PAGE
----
It was exactly one year ago today when authorities arrested FTX founder Sam Bankman-Fried, alleging the billionaire defrauded customers, investors, and lenders. His criminal trial became one of Yahoo Finance’s biggest stories of 2023.
The face off was important because of what Bankman-Fried represented. The 31-year-old entrepreneur was a prime beneficiary of the crypto world’s meteoric rise in 2021 and the face of its fall in 2022 as digital assets collapsed and FTX’s $32 billion empire imploded.
He then became the most prominent target of a widespread government crackdown on the crypto’s biggest players that will likely remake the industry for years to come. Several of his rivals, including Binance CEO Changpeng Zhao, were also hobbled by law-enforcement dragnets this year.
What created so much legal trouble for Bankman-Fried was a $9 billion shortfall that his crypto trading platform FTX couldn’t repay as it unraveled and filed for bankruptcy in November 2022.
What the Justice Department ultimately alleged — and set out to prove at trial — was that the deficit existed because Bankman-Fried had deliberately stolen as much as $14 billion in FTX customer deposits.
Bankman-Fried redirected that money, prosecutors said, to a crypto trading firm that he founded before starting FTX called Alameda Research. The funds, they alleged, were spent on Alameda’s risky investments, on multi-million dollar real estate, and political donations.
“He spent his customers’ money, and he lied to them about it,” prosecutor Nicolas Roos said during the trial.
Bankman-Fried carried out this scheme, prosecutors said, with three of his top executives: Alameda CEO Caroline Ellison, FTX co-founder Gary Wang, and FTX engineering director Nishad Singh. The group allowed Alameda “secret” backdoor access to FTX’s customer deposits.
The most damning evidence came from these former executives who had also been friends of Bankman-Fried, all of whom took government plea deals and agreed to testify against him.
Their days on the stand offered some of the trial’s most emotional moments.
Ellison, one of Sam Bankman-Fried’s top deputies and his onetime romantic partner, testified that Bankman-Fried “directed” her to steal billions from customers of his cryptocurrency exchange and that she lied again and again at his request.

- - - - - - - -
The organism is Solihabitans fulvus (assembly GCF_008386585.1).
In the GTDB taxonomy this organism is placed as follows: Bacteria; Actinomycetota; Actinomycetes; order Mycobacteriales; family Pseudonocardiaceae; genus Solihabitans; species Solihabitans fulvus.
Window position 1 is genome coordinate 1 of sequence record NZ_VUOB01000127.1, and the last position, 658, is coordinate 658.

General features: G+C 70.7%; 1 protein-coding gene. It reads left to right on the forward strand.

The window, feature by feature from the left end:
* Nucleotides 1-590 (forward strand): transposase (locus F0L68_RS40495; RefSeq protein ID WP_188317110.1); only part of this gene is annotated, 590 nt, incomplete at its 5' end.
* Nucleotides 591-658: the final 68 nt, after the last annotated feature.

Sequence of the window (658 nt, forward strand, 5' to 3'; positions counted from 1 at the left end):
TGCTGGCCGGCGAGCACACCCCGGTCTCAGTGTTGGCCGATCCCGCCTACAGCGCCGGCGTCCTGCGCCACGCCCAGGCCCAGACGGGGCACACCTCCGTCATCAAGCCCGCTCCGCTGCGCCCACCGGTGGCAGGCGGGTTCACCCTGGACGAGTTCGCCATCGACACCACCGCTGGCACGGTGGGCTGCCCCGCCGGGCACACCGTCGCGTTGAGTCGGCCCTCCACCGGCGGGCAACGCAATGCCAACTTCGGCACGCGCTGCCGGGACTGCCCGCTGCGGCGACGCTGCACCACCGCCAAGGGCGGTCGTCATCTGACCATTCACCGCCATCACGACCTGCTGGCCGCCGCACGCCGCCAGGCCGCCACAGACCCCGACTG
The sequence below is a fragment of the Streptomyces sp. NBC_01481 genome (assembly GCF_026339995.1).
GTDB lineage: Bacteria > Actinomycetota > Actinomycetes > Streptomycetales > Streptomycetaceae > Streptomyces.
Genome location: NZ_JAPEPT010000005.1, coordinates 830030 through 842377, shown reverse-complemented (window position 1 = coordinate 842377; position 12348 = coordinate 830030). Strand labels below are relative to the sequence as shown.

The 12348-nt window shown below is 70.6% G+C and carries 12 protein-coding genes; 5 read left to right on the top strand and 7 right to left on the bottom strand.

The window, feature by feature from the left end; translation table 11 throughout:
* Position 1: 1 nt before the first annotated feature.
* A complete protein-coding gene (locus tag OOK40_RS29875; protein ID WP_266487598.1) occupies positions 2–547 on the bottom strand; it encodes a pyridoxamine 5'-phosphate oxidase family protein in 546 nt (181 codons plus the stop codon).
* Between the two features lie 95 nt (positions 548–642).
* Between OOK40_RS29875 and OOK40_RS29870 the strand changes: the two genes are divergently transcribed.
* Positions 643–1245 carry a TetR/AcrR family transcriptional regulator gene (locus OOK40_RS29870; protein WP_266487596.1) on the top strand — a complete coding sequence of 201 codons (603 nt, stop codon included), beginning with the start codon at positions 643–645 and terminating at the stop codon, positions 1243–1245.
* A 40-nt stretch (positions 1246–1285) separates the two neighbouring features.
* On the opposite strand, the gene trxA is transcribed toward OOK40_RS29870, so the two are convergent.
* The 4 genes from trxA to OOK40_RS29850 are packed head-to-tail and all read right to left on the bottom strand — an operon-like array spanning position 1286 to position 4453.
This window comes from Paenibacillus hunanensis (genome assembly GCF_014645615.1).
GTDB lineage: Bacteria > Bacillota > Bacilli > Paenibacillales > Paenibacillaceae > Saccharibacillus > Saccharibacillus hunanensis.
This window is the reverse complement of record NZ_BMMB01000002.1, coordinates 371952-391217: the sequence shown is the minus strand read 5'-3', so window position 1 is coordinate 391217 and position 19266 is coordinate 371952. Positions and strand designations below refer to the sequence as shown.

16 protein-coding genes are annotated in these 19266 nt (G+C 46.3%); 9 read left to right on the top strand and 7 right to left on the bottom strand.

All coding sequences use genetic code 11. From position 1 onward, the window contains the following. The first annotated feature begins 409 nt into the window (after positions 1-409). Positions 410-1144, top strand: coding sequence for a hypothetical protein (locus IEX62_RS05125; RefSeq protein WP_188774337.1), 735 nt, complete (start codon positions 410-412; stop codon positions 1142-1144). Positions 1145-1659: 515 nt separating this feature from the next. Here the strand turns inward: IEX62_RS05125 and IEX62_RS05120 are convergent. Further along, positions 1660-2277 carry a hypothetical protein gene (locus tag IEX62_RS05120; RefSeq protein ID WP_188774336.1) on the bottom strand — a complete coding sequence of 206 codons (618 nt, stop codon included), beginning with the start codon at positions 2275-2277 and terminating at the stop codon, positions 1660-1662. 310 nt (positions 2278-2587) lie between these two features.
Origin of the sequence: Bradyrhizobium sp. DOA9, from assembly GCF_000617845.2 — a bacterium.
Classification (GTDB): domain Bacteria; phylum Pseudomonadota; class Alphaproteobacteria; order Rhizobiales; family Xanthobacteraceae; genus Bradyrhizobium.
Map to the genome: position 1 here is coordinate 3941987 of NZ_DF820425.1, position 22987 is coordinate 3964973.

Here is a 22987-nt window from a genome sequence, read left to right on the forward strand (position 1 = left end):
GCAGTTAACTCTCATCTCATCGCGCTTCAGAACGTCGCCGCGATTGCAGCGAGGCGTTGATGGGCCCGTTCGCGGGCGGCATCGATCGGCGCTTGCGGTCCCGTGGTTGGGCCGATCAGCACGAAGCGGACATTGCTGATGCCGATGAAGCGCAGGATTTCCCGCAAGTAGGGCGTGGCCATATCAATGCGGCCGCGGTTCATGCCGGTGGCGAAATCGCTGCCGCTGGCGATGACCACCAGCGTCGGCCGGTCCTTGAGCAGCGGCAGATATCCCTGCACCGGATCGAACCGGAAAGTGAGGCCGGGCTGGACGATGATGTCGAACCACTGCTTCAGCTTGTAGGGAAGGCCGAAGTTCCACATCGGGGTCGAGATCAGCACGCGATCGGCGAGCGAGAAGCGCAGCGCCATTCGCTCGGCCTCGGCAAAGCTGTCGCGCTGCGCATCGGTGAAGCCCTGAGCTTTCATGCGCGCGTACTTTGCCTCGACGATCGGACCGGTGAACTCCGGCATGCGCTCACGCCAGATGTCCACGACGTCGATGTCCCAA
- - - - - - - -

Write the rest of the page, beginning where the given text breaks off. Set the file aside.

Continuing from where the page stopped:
At one point she broke down in tears, referring to the final week of FTX as “the worst week of my life.”
But the most dramatic portion of the trial came at the end, as Bankman-Fried made a risky gamble to take the stand in his own defense.
He testified that poor business decisions and management screwups — and not fraud — were to blame for the undoing of his cryptocurrency exchange.
“Did you defraud anyone?” Bankman-Fried’s lawyer, Cohen, asked him.
“No, I did not,” Bankman-Fried answered.
It didn’t sway the jury, which found him guilty on all seven criminal charges after just four hours of deliberation.
David Mills, a prominent criminal defense lawyer who volunteered to oversee the defense case, said in an interview with Bloomberg that Bankman-Fried didn’t follow his advice on the witness stand.
“He may be at the very top of the list as the worst person I’ve ever seen do a cross examination,” Mills was quoted as saying to Bloomberg.
After the jury’s verdict was read in court, Bankman-Fried retuned to a Brooklyn detention center where he awaits his sentencing set for March 28.
He faces up to 110 years in prison, plus fines and restitution.
While Bankman-Fried is expected to appeal his case, he faces even more potential legal jeopardy in the year ahead.
He is scheduled to face a separate set of criminal charges from the Justice Department alleging he committed bank fraud and bribed Chinese officials. Those charges are scheduled to go to trial in March.
The Alameda and FTX executives who testified against Bankman-Fried in exchange for plea agreements are expected to be sentenced in 2024.
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